The whole reason Guy goes to North Korea is to work on animation. “I’ve come here to work” (1.54), he tells us. It’s his job to do the finishing work on a French production. You may not know it, but animation is often finished up in East Asia—that’s why you sometimes see cartoon characters in older shows reading backwards.
Guy’s job gives him the perfect opportunity to showcase a variety of lost-in-translation moments, like when he tries to explain a French gesture in English to a North Korean. (If you don’t have a headache yet, we explore this more in on “Language and Communication” theme page.) One common theme throughout the book is the difficulty of finding any common ground for communication between Guy and the North Koreans—and even between Guy and his fellow animators.
Guy’s fellow animators are also in North Korea to work. As Richard says, “[A]ll we’re doing here are the in betweens” (1.74), which is a pretty symbolic quote. All the animators in North Korea are “in between”: they’re hovering somewhere between their past and future lives, and they’re living in a country that is in between reality and nightmare for them.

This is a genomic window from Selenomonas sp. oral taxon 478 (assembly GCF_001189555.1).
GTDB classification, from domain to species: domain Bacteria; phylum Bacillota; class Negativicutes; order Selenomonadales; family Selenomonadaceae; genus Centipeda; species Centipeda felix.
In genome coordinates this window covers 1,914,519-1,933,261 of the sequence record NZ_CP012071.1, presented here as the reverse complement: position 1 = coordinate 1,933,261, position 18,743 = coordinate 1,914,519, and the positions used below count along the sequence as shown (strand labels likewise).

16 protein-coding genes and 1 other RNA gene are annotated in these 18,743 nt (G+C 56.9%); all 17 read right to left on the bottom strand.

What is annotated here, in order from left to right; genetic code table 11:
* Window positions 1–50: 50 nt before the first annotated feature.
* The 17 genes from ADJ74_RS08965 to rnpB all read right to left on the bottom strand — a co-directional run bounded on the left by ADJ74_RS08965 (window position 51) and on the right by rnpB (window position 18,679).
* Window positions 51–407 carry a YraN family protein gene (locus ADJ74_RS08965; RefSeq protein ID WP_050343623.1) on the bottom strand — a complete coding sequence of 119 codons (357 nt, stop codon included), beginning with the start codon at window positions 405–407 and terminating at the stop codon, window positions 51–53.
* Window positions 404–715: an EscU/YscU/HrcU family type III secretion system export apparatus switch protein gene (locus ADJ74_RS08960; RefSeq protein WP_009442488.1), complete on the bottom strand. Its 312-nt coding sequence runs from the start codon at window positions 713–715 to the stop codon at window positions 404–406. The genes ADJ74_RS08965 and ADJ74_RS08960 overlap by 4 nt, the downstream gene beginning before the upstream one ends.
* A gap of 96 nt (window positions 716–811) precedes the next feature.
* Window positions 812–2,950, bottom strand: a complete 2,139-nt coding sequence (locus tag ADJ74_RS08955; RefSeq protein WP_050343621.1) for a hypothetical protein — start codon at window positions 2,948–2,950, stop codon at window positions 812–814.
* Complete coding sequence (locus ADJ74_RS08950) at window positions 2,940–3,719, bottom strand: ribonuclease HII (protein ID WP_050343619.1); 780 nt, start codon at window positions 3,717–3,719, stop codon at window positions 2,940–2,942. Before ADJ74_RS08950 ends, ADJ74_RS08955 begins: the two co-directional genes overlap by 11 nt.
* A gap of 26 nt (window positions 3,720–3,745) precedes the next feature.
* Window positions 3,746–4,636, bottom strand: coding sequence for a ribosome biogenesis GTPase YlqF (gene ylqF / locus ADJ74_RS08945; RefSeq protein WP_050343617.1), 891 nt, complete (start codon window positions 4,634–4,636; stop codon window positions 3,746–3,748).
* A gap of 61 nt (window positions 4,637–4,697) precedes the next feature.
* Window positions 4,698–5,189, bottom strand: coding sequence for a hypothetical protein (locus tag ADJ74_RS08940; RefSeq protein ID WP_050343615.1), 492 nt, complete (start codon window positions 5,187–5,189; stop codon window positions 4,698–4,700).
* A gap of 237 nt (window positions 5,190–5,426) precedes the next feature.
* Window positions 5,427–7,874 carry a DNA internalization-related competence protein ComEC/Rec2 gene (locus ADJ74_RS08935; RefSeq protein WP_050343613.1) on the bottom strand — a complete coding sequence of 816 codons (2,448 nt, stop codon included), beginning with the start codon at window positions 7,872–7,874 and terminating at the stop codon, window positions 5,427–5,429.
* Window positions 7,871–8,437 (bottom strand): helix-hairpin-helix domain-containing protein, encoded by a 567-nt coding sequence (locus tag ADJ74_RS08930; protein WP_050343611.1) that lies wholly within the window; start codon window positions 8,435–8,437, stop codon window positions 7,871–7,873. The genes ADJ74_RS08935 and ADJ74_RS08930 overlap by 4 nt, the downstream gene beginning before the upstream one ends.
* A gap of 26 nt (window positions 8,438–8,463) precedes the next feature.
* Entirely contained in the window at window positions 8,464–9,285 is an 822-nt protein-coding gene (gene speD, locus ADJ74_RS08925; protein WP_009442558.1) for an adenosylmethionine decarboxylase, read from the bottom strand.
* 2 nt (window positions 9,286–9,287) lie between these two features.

In Pyongyang’s graphic novel format, everyone’s lives are condensed into cels of animation. At least Guy does a better-looking cartoon than Beavis and Butthead.
Another thing we wonder about is whether Guy’s view of North Korea is as simplistic as an animation might be. Does he see things as they are, or does he see things in a cartoon-like way? On the other hand, maybe the graphic novel style emphasizes the sense of alienation Guy—and maybe even the North Koreans themselves—feel in Pyongyang.